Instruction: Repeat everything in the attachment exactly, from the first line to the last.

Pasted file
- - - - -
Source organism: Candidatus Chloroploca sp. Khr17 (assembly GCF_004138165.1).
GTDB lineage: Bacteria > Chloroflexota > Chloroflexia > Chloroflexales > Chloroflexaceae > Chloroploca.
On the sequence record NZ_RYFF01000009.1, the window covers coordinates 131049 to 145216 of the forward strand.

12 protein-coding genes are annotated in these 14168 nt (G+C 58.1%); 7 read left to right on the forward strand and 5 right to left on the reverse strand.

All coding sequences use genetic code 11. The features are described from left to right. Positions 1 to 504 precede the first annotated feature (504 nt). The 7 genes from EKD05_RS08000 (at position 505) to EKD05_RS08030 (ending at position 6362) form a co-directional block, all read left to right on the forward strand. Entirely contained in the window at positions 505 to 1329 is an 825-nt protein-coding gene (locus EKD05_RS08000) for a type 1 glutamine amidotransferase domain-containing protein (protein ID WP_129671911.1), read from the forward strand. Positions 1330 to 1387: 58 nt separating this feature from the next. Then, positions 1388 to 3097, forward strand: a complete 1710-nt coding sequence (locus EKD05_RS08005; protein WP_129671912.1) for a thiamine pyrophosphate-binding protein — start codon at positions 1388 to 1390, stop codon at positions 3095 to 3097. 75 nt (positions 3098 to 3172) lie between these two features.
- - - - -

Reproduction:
Source organism: Candidatus Chloroploca sp. Khr17 (assembly GCF_004138165.1).
GTDB lineage: Bacteria > Chloroflexota > Chloroflexia > Chloroflexales > Chloroflexaceae > Chloroploca.
On the sequence record NZ_RYFF01000009.1, the window covers coordinates 131049 to 145216 of the forward strand.

12 protein-coding genes are annotated in these 14168 nt (G+C 58.1%); 7 read left to right on the forward strand and 5 right to left on the reverse strand.

All coding sequences use genetic code 11. The features are described from left to right. Positions 1 to 504 precede the first annotated feature (504 nt). The 7 genes from EKD05_RS08000 (at position 505) to EKD05_RS08030 (ending at position 6362) form a co-directional block, all read left to right on the forward strand. Entirely contained in the window at positions 505 to 1329 is an 825-nt protein-coding gene (locus EKD05_RS08000) for a type 1 glutamine amidotransferase domain-containing protein (protein ID WP_129671911.1), read from the forward strand. Positions 1330 to 1387: 58 nt separating this feature from the next. Then, positions 1388 to 3097, forward strand: a complete 1710-nt coding sequence (locus EKD05_RS08005; protein WP_129671912.1) for a thiamine pyrophosphate-binding protein — start codon at positions 1388 to 1390, stop codon at positions 3095 to 3097. 75 nt (positions 3098 to 3172) lie between these two features.